There’s been yet another development in the Fight for Fifteen, this time coming to us from the Big Apple. With great fanfare, the Democrats in New York City (and in the state government as well) have been trying to outdo each other this election cycle by jacking up the minimum wage. Recent legislative moves brought the city to the point where they’ve had six minimum wage increases in two years. As you might imagine, this has been particularly tough on the restaurant and bar business. The city is quickly making some eateries essentially unprofitable unless they increase their menu prices to the point where they will likely just drive away customers anyway.

This has Heartland Brewery CEO Jon Bloostein raising the alarm to anyone who will listen. He’s describing the overall effect on his business as that of a “bomb dropping on the city.” And to say that in New York you’ve got to be pretty serious. (Fox Business Network)

“I’m taking it personally now,” Bloostein told FOX Business’ Stuart Varney on “Varney & Co.” on Friday.

He said restaurant owners “can’t absorb” six minimum-wage increases in a three-year period.

“A bomb fell on the city in 2015,” he said. “I think Albany thinks because it’s New York City we can just add menu prices as high as we want – doesn’t work.”

In response, New York City restaurant owners are pushing for lawmakers to allow them to add a 5% surcharge to offset the cost and help prevent rising prices on the menus, Bloostein said.

Bloostein isn’t objecting to the idea of an increased minimum wage. He just needs the increases to stay somewhere close to other costs and not completely tank his business model. At this point, he’s not even lobbying to have the increased wage scaled back. He’s asking that merchants be allowed to add a 5% city surcharge onto the bill so they can make back some of the losses without having to increase their menu prices, likely scaring more customers off.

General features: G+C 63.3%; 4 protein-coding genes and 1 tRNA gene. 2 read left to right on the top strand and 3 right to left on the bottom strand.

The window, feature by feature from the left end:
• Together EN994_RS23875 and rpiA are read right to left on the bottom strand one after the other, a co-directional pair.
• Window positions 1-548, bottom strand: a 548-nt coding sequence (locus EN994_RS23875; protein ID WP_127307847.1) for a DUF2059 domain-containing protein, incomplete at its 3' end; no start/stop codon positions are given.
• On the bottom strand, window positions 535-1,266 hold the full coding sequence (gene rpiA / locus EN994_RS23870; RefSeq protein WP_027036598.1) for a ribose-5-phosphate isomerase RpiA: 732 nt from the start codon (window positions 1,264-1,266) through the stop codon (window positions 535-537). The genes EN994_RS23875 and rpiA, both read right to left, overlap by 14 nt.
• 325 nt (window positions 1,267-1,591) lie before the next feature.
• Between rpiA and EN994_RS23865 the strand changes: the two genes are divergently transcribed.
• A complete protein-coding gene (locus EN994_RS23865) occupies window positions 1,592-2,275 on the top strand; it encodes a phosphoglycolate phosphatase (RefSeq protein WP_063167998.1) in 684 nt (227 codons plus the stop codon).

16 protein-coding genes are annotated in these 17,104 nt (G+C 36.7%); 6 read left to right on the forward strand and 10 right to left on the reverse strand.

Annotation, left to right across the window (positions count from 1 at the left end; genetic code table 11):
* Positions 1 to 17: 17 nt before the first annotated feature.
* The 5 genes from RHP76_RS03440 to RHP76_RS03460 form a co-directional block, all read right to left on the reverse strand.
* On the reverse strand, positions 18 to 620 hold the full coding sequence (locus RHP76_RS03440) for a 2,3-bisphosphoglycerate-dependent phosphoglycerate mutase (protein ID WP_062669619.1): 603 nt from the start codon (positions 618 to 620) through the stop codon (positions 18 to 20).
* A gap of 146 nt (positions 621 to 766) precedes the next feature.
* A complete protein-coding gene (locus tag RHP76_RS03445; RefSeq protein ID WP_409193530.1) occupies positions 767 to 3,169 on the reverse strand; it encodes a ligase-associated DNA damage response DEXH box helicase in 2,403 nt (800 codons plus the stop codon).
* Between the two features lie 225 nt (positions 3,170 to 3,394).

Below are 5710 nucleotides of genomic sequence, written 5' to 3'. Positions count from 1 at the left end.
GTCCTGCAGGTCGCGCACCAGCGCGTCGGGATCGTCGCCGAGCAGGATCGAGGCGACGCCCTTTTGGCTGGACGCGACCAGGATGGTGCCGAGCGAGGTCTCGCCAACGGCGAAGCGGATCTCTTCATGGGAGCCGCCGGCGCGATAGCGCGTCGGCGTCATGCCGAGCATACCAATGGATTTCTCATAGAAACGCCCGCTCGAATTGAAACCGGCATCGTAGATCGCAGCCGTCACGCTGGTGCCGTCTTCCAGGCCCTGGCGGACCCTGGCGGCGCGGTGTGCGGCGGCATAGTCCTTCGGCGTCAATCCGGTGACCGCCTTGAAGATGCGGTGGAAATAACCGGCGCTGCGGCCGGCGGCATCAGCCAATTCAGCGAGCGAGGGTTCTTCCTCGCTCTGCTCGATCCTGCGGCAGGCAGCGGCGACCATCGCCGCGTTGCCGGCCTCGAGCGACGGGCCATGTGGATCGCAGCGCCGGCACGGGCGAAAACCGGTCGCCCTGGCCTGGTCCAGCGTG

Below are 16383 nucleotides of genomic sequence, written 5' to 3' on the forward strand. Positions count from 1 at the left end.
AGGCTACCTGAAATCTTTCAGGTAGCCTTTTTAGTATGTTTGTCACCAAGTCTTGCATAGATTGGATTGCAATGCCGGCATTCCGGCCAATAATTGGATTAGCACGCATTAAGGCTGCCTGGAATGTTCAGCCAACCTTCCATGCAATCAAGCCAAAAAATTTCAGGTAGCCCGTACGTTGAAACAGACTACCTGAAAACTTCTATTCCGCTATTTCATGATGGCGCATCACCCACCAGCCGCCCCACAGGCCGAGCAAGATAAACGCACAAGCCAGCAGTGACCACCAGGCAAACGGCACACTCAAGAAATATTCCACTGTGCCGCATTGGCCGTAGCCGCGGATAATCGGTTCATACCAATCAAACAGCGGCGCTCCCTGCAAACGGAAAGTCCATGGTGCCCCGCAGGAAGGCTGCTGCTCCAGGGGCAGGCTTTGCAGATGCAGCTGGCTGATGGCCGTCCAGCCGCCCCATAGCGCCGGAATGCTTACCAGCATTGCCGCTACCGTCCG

Unfortunately, due to New York City’s oppressive nanny state rules, he can’t even do that without getting the permission of City Hall. Needless to say, Mayor Bill de Blasio isn’t in any hurry to hear his case or make such a call, so Bloostein is going to the press.

What the Mayor is probably trying to avoid is a situation similar to what happened in Seattle after their massive soda tax went into effect. Remember when Costco put these signs on cases of Gatorade to show just how much the city was costing consumers?

Allowing restaurants to put such a surcharge on their customers’ bills would be a reminder of exactly who raised the menu prices and what the money was going toward. Even as overwhelmingly liberal as the city is, sooner or later the government is going to price them out of existence and just possibly convince New Yorkers to take a look at some other candidates when they go to the polls. But de Blasio just won another term in office handily, so it’s hard to be too sympathetic to diners facing higher prices when they go out to dinner. You keep voting these people back into office and you really do get what you deserve.